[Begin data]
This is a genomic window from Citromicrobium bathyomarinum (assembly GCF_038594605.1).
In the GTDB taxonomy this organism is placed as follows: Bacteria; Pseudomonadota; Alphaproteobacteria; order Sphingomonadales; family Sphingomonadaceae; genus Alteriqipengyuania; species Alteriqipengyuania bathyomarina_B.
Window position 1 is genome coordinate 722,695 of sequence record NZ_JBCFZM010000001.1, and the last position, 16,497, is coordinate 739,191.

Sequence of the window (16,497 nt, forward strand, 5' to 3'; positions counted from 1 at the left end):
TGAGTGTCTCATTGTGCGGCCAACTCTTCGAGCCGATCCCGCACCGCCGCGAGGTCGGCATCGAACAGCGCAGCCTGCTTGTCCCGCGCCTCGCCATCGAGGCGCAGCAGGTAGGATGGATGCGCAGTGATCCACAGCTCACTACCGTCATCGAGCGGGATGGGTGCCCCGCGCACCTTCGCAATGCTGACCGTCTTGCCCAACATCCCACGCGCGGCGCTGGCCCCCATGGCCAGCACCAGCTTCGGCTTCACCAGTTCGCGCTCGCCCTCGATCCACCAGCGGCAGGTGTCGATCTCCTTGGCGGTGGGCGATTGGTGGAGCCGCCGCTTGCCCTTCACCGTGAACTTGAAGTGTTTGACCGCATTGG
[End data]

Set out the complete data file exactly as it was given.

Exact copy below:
This is a genomic window from Citromicrobium bathyomarinum (assembly GCF_038594605.1).
In the GTDB taxonomy this organism is placed as follows: Bacteria; Pseudomonadota; Alphaproteobacteria; order Sphingomonadales; family Sphingomonadaceae; genus Alteriqipengyuania; species Alteriqipengyuania bathyomarina_B.
Window position 1 is genome coordinate 722,695 of sequence record NZ_JBCFZM010000001.1, and the last position, 16,497, is coordinate 739,191.

Sequence of the window (16,497 nt, forward strand, 5' to 3'; positions counted from 1 at the left end):
TGAGTGTCTCATTGTGCGGCCAACTCTTCGAGCCGATCCCGCACCGCCGCGAGGTCGGCATCGAACAGCGCAGCCTGCTTGTCCCGCGCCTCGCCATCGAGGCGCAGCAGGTAGGATGGATGCGCAGTGATCCACAGCTCACTACCGTCATCGAGCGGGATGGGTGCCCCGCGCACCTTCGCAATGCTGACCGTCTTGCCCAACATCCCACGCGCGGCGCTGGCCCCCATGGCCAGCACCAGCTTCGGCTTCACCAGTTCGCGCTCGCCCTCGATCCACCAGCGGCAGGTGTCGATCTCCTTGGCGGTGGGCGATTGGTGGAGCCGCCGCTTGCCCTTCACCGTGAACTTGAAGTGTTTGACCGCATTGG